New research confirms that temperature and symptom checks miss many coronavirus infections. A study published Wednesday found that these measures failed to detect infections in new Marine recruits before they started training, even after several weeks of quarantine. Many recruits had no symptoms yet still spread the virus.
The work has implications for colleges, prisons, meatpacking plants and and other places that rely on symptom screening. Doctors say more COVID-19 testing is needed, especially in younger people who often don't develop symptoms.
“We spent a lot of time putting measures like that in place and they’re probably not worth the time as we had hoped,” said Jodie Guest, a public health researcher at Atlanta’s Emory University who had no role in the research.
“Routine testing seems to be better in this age group” because younger adults often have no symptoms, she said.
The study was led by researchers from the Icahn School of Medicine at Mount Sinai in New York and the Naval Medical Research Center.
It involved 1,848 Marine recruits, about 90% of them men, who were told to isolate themselves for two weeks at home, then in a supervised military quarantine at a closed college campus, The Citadel in Charleston, South Carolina, for two more weeks. That included having a single roommate, wearing masks, keeping at least 6 feet apart and doing most training outdoors. They also had daily fever and symptom checks.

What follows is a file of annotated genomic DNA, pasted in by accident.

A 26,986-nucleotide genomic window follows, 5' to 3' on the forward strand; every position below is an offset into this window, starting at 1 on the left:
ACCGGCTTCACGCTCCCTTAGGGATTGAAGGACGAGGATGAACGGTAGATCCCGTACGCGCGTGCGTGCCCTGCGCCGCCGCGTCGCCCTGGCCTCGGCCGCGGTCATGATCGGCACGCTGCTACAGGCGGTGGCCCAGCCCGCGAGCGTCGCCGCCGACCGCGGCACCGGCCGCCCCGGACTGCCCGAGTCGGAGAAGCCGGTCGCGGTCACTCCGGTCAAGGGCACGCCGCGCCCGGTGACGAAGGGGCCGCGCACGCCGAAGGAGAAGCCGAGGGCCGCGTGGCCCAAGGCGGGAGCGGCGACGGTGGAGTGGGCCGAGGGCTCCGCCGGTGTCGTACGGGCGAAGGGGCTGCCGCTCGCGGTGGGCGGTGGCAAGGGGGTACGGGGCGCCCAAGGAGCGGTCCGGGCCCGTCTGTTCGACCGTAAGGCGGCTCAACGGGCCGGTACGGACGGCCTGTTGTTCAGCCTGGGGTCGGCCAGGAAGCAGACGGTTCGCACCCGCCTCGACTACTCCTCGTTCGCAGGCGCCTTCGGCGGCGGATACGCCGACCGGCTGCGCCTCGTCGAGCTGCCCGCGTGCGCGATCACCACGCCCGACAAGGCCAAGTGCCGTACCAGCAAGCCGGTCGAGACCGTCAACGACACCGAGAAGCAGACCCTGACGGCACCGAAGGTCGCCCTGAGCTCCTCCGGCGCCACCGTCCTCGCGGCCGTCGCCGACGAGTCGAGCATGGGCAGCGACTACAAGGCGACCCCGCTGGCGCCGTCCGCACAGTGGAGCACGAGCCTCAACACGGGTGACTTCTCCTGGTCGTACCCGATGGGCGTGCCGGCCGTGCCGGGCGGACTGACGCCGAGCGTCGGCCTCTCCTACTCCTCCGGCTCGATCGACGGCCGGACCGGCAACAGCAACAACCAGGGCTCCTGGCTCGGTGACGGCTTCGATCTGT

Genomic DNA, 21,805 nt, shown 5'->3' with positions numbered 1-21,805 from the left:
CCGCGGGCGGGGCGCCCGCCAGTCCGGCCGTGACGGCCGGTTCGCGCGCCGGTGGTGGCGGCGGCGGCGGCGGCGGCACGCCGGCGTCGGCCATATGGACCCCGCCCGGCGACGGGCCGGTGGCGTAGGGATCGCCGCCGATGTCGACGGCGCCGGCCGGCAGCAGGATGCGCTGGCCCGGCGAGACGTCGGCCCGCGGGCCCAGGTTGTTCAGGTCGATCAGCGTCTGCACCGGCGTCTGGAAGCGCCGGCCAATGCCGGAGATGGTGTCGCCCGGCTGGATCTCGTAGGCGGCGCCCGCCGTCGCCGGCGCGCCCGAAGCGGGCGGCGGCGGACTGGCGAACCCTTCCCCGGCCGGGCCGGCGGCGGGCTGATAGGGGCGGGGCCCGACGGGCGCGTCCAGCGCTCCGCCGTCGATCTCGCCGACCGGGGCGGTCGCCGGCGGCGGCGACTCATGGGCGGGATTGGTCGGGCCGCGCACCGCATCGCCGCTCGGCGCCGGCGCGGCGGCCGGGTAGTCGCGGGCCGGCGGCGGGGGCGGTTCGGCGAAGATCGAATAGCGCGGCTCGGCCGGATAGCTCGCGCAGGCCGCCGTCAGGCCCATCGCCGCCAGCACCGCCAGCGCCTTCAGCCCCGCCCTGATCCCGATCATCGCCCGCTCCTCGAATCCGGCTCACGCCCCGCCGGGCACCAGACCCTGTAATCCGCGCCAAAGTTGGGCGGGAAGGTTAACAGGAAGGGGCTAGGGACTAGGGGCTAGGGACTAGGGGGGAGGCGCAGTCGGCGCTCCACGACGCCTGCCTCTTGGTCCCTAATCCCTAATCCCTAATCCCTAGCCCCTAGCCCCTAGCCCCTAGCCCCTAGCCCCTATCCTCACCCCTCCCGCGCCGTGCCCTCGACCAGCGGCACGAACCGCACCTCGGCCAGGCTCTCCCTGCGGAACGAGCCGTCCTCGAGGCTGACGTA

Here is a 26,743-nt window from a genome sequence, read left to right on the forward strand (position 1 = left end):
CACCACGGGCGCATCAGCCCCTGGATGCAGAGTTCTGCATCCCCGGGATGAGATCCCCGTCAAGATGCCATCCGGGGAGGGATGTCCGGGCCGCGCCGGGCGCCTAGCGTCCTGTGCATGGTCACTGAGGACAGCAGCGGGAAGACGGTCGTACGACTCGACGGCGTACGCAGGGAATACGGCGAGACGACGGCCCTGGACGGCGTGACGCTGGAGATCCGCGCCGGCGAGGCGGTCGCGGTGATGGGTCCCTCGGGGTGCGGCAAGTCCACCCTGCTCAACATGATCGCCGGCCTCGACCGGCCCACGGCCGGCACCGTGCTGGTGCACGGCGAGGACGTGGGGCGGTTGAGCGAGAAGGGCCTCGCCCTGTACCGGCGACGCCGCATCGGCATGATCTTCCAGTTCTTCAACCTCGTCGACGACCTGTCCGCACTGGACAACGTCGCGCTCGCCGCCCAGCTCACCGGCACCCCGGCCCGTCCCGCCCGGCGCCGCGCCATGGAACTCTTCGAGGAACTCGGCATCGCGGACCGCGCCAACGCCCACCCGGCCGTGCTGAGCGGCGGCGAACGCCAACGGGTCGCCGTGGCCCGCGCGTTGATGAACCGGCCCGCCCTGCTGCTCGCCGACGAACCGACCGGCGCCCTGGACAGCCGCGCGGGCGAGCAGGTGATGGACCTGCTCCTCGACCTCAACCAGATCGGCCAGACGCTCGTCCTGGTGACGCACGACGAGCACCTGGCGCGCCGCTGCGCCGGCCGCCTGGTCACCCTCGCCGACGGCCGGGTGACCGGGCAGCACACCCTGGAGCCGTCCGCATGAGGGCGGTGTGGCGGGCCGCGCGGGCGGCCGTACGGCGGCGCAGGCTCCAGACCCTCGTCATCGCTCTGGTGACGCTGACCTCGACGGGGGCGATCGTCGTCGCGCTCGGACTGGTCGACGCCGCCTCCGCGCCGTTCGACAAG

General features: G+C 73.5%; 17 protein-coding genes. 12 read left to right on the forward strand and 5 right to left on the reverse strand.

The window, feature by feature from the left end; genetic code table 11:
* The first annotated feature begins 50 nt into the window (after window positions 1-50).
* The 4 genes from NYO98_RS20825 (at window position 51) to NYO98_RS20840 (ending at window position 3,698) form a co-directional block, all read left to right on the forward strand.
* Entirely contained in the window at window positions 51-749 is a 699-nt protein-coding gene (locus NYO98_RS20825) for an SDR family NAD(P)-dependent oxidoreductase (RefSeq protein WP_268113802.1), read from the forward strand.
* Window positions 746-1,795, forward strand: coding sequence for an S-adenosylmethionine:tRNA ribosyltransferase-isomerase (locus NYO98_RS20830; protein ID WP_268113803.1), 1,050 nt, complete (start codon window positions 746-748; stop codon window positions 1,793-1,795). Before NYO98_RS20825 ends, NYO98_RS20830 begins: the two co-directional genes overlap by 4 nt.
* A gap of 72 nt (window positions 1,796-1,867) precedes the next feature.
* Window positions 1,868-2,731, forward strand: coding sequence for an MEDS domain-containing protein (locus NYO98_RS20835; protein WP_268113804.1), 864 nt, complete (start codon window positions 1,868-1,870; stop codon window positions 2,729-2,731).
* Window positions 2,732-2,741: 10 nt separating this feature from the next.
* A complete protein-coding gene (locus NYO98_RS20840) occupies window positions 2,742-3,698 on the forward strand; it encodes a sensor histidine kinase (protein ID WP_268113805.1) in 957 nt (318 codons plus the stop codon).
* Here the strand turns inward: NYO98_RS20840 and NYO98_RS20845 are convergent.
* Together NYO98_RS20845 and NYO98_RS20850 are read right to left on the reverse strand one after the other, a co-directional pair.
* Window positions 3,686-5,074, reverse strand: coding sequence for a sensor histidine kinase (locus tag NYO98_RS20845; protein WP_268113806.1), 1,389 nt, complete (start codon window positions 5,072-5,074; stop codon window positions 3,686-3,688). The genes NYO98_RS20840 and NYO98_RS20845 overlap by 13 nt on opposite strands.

The recruits were tested for coronavirus when they arrived for the military quarantine and 7 and 14 days afterward. Sixteen, or about 1%, tested positive on arrival and only one had any symptoms. Another 35 -- an additional 2% -- tested positive during the two-week military quarantine and only four had symptoms.
Only recruits who tested negative at the end of both quarantine periods were allowed to go on to Parris Island for basic training.
Genetic testing revealed six separate clusters of cases among the recruits.
A separate study published Wednesday in the New England journal reports on an outbreak last spring on the aircraft carrier USS Theodore Roosevelt. Among the crew of 4,779, mostly young people, 1,271 became infected; 77% did not show symptoms when diagnosed and 55% never developed any.
The case shows that “young, healthy persons can contribute to community spread of infection, often silently,” Dr. Nelson Michael of the Walter Reed Army Institute of Research wrote in a commentary.